Simran Lal believes a company can embrace conscious living by starting with its packaging. India generates 9.46 million tonnes of plastic waste annually, of which 43 per cent is produced by single-use packaging. UPS estimates that if you wound the length of bubble wrap sheets produced each year, you could wound the equator 10 times. Lal and Raul Rai are the co-founders of Nicobar, a brand of contemporary décor, fashion and travel accessories. “We have traded physical receipts for electronic ones, use seed and elephant poo paper for product tags, and the jewellery pouches are designed from biodegradable raw fabrics.” informs Rai.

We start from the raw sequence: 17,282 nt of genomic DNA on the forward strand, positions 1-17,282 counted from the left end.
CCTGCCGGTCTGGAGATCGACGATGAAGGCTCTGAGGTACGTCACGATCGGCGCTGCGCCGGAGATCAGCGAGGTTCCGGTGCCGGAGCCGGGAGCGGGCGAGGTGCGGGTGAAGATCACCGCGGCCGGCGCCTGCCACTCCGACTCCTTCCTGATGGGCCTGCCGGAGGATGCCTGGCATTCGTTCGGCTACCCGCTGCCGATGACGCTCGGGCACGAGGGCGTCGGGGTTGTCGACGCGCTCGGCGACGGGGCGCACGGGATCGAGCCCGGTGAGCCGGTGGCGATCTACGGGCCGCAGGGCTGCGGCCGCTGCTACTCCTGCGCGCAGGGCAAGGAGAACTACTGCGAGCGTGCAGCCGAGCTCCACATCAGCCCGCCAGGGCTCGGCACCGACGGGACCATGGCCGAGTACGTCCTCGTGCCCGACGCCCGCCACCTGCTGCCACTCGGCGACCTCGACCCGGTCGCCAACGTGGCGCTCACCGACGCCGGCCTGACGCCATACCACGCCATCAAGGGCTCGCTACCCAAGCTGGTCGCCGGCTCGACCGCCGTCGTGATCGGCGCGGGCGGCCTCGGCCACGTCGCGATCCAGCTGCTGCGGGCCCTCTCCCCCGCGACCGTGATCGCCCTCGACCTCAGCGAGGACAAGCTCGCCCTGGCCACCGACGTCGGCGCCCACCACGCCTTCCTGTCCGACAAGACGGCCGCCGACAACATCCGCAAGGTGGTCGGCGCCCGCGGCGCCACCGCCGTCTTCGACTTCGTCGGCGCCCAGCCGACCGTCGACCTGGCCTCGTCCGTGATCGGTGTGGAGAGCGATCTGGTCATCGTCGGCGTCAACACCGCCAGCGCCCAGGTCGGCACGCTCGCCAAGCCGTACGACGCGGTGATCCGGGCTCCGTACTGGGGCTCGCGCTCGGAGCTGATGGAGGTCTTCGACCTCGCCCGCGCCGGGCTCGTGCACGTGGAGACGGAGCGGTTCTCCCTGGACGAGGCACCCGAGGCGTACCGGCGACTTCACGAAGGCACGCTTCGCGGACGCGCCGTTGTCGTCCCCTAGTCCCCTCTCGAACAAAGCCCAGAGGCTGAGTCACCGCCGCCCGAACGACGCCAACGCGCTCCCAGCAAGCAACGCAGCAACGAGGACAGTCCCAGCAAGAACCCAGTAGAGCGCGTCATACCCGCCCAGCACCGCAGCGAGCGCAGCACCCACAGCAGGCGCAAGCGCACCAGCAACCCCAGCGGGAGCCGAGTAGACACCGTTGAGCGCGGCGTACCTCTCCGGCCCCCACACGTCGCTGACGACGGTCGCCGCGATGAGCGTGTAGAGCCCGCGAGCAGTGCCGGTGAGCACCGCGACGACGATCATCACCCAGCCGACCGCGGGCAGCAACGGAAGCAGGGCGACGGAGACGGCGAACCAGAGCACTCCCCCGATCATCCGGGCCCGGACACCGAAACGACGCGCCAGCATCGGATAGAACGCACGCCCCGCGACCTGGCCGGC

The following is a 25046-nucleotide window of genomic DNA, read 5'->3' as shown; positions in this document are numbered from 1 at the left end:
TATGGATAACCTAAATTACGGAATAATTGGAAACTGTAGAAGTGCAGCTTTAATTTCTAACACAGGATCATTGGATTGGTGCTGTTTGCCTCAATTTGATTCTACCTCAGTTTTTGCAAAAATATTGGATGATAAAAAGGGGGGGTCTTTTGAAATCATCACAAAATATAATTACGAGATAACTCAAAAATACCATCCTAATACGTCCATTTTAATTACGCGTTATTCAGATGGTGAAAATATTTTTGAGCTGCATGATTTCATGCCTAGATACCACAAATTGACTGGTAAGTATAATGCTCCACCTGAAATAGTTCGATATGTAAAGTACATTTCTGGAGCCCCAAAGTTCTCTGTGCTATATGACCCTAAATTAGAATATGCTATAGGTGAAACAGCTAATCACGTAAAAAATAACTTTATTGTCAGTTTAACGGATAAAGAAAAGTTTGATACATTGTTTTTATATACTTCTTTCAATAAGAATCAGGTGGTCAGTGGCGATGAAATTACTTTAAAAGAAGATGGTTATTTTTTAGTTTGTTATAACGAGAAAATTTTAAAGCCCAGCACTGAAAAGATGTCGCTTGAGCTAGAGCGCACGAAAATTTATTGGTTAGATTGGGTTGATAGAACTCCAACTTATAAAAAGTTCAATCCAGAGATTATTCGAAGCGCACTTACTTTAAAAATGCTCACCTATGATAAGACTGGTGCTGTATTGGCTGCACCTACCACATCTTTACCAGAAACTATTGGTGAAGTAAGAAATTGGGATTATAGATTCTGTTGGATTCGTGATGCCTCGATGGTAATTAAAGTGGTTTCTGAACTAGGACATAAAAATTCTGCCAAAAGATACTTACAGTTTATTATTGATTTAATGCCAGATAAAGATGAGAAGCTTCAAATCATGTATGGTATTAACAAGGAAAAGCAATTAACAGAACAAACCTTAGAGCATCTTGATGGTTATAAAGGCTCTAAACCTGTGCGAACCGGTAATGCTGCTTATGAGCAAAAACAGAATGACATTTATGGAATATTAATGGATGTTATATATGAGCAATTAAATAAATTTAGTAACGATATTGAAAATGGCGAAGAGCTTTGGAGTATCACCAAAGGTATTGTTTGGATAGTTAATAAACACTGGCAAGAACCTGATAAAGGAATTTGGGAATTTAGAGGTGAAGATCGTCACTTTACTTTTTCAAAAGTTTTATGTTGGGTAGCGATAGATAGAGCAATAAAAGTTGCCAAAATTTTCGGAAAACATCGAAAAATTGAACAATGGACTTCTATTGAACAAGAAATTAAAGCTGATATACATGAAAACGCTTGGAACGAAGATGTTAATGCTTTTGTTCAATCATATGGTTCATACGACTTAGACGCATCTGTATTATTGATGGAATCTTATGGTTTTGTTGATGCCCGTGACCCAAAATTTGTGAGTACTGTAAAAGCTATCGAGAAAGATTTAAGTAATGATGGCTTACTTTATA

The brand celebrated its third birthday by making a meaningful change—an 85 our cent reduction in plastic packaging. Air and foam pushes and bubble wrap have been replaced with recycled crumpled brown paper, egg trays and corrugated sheets. “Crumpling paper created insulation, offering a cushioning similar to bubble wrap. We rent a German machine at our unit to fo this. It’s not cheap, but its our way to ease the burden on a stressed planet.”

Lal is closely tracking mushroom-based packaging, a new biodegradable alternative for paper and plastic. “Paper does cut trees at the end of the day, so we have to constantly keep looking for eco-friendlier substitutes.” The mushroom-based packaging has already taken off in Europe, and uses agricultural byproducts like hemp, which are pressed into desirable packaging shapes, then seeded with mushroom spores that sprout mycelium (roots). As it spreads around the structure, it also binds together to form a durable packaging material, which is treated with heat to kill spores to arrest further fungus growth. 

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